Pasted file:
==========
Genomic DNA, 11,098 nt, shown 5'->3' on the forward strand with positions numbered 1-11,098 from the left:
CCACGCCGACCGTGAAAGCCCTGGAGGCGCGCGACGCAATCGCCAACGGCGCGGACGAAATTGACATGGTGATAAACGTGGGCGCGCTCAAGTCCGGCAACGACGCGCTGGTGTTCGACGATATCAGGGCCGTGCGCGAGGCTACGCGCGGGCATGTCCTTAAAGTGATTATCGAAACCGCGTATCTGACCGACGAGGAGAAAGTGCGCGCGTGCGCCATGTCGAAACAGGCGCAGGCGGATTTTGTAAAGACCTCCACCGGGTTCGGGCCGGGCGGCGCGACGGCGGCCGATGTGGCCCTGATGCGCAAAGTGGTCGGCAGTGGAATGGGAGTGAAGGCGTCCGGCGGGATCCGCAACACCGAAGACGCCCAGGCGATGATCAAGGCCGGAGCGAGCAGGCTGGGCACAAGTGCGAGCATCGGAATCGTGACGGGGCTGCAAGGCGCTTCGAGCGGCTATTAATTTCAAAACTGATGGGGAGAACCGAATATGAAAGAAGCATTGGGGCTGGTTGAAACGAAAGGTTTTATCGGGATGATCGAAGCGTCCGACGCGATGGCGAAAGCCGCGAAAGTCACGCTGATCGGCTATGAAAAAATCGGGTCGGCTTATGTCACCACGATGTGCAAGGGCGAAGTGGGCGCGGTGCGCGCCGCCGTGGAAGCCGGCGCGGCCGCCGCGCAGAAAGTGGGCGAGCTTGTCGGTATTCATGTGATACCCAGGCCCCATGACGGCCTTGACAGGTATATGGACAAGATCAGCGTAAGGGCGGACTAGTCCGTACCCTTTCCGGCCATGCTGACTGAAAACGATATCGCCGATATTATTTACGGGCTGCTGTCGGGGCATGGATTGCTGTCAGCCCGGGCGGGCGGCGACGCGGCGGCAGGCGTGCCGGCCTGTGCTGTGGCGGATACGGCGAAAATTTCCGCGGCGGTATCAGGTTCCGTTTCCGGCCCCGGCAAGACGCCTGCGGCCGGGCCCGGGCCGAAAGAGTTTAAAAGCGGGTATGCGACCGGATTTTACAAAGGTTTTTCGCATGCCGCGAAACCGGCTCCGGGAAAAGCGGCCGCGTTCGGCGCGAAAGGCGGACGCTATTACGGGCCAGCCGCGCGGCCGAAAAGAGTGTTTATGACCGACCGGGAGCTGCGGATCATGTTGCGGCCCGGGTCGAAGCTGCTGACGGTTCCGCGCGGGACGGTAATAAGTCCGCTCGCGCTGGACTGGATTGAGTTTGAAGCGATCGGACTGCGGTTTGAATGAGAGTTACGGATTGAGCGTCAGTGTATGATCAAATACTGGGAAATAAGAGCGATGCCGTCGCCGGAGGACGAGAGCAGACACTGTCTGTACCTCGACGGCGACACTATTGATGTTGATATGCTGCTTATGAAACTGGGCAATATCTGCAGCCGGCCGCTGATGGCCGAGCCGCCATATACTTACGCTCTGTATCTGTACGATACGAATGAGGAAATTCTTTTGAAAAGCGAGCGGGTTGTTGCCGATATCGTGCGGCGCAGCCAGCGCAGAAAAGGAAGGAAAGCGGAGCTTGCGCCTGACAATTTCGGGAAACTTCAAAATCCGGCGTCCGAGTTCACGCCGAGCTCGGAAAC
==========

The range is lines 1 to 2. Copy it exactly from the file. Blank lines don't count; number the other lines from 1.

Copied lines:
Genomic DNA, 11,098 nt, shown 5'->3' on the forward strand with positions numbered 1-11,098 from the left:
CCACGCCGACCGTGAAAGCCCTGGAGGCGCGCGACGCAATCGCCAACGGCGCGGACGAAATTGACATGGTGATAAACGTGGGCGCGCTCAAGTCCGGCAACGACGCGCTGGTGTTCGACGATATCAGGGCCGTGCGCGAGGCTACGCGCGGGCATGTCCTTAAAGTGATTATCGAAACCGCGTATCTGACCGACGAGGAGAAAGTGCGCGCGTGCGCCATGTCGAAACAGGCGCAGGCGGATTTTGTAAAGACCTCCACCGGGTTCGGGCCGGGCGGCGCGACGGCGGCCGATGTGGCCCTGATGCGCAAAGTGGTCGGCAGTGGAATGGGAGTGAAGGCGTCCGGCGGGATCCGCAACACCGAAGACGCCCAGGCGATGATCAAGGCCGGAGCGAGCAGGCTGGGCACAAGTGCGAGCATCGGAATCGTGACGGGGCTGCAAGGCGCTTCGAGCGGCTATTAATTTCAAAACTGATGGGGAGAACCGAATATGAAAGAAGCATTGGGGCTGGTTGAAACGAAAGGTTTTATCGGGATGATCGAAGCGTCCGACGCGATGGCGAAAGCCGCGAAAGTCACGCTGATCGGCTATGAAAAAATCGGGTCGGCTTATGTCACCACGATGTGCAAGGGCGAAGTGGGCGCGGTGCGCGCCGCCGTGGAAGCCGGCGCGGCCGCCGCGCAGAAAGTGGGCGAGCTTGTCGGTATTCATGTGATACCCAGGCCCCATGACGGCCTTGACAGGTATATGGACAAGATCAGCGTAAGGGCGGACTAGTCCGTACCCTTTCCGGCCATGCTGACTGAAAACGATATCGCCGATATTATTTACGGGCTGCTGTCGGGGCATGGATTGCTGTCAGCCCGGGCGGGCGGCGACGCGGCGGCAGGCGTGCCGGCCTGTGCTGTGGCGGATACGGCGAAAATTTCCGCGGCGGTATCAGGTTCCGTTTCCGGCCCCGGCAAGACGCCTGCGGCCGGGCCCGGGCCGAAAGAGTTTAAAAGCGGGTATGCGACCGGATTTTACAAAGGTTTTTCGCATGCCGCGAAACCGGCTCCGGGAAAAGCGGCCGCGTTCGGCGCGAAAGGCGGACGCTATTACGGGCCAGCCGCGCGGCCGAAAAGAGTGTTTATGACCGACCGGGAGCTGCGGATCATGTTGCGGCCCGGGTCGAAGCTGCTGACGGTTCCGCGCGGGACGGTAATAAGTCCGCTCGCGCTGGACTGGATTGAGTTTGAAGCGATCGGACTGCGGTTTGAATGAGAGTTACGGATTGAGCGTCAGTGTATGATCAAATACTGGGAAATAAGAGCGATGCCGTCGCCGGAGGACGAGAGCAGACACTGTCTGTACCTCGACGGCGACACTATTGATGTTGATATGCTGCTTATGAAACTGGGCAATATCTGCAGCCGGCCGCTGATGGCCGAGCCGCCATATACTTACGCTCTGTATCTGTACGATACGAATGAGGAAATTCTTTTGAAAAGCGAGCGGGTTGTTGCCGATATCGTGCGGCGCAGCCAGCGCAGAAAAGGAAGGAAAGCGGAGCTTGCGCCTGACAATTTCGGGAAACTTCAAAATCCGGCGTCCGAGTTCACGCCGAGCTCGGAAAC